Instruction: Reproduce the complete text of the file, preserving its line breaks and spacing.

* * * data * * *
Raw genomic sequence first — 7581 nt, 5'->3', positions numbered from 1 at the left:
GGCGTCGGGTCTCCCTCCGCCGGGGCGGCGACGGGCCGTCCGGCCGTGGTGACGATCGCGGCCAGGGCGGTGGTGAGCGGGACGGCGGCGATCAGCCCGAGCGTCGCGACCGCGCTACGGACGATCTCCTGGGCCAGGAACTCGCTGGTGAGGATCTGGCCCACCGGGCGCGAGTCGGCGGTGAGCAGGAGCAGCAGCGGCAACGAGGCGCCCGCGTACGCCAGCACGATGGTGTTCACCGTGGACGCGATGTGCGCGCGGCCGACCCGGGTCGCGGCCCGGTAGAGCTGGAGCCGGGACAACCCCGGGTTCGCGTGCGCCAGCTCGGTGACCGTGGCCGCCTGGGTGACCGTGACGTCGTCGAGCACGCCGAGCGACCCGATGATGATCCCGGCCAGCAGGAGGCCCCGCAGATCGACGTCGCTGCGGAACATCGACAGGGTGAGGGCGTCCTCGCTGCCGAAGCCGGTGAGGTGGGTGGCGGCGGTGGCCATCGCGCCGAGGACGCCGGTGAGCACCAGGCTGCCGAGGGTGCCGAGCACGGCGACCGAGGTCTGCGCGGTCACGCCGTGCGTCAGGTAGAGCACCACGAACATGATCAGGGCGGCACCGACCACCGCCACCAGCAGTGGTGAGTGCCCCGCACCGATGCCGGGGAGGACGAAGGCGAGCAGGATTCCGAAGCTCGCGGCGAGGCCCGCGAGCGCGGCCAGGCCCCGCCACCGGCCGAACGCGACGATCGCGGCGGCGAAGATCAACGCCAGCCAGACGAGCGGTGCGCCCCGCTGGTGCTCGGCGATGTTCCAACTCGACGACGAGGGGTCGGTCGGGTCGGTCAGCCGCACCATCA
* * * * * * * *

Raw genomic sequence first — 7581 nt, 5'->3', positions numbered from 1 at the left:
GGCGTCGGGTCTCCCTCCGCCGGGGCGGCGACGGGCCGTCCGGCCGTGGTGACGATCGCGGCCAGGGCGGTGGTGAGCGGGACGGCGGCGATCAGCCCGAGCGTCGCGACCGCGCTACGGACGATCTCCTGGGCCAGGAACTCGCTGGTGAGGATCTGGCCCACCGGGCGCGAGTCGGCGGTGAGCAGGAGCAGCAGCGGCAACGAGGCGCCCGCGTACGCCAGCACGATGGTGTTCACCGTGGACGCGATGTGCGCGCGGCCGACCCGGGTCGCGGCCCGGTAGAGCTGGAGCCGGGACAACCCCGGGTTCGCGTGCGCCAGCTCGGTGACCGTGGCCGCCTGGGTGACCGTGACGTCGTCGAGCACGCCGAGCGACCCGATGATGATCCCGGCCAGCAGGAGGCCCCGCAGATCGACGTCGCTGCGGAACATCGACAGGGTGAGGGCGTCCTCGCTGCCGAAGCCGGTGAGGTGGGTGGCGGCGGTGGCCATCGCGCCGAGGACGCCGGTGAGCACCAGGCTGCCGAGGGTGCCGAGCACGGCGACCGAGGTCTGCGCGGTCACGCCGTGCGTCAGGTAGAGCACCACGAACATGATCAGGGCGGCACCGACCACCGCCACCAGCAGTGGTGAGTGCCCCGCACCGATGCCGGGGAGGACGAAGGCGAGCAGGATTCCGAAGCTCGCGGCGAGGCCCGCGAGCGCGGCCAGGCCCCGCCACCGGCCGAACGCGACGATCGCGGCGGCGAAGATCAACGCCAGCCAGACGAGCGGTGCGCCCCGCTGGTGCTCGGCGATGTTCCAACTCGACGACGAGGGGTCGGTCGGGTCGGTCAGCCGCACCATCA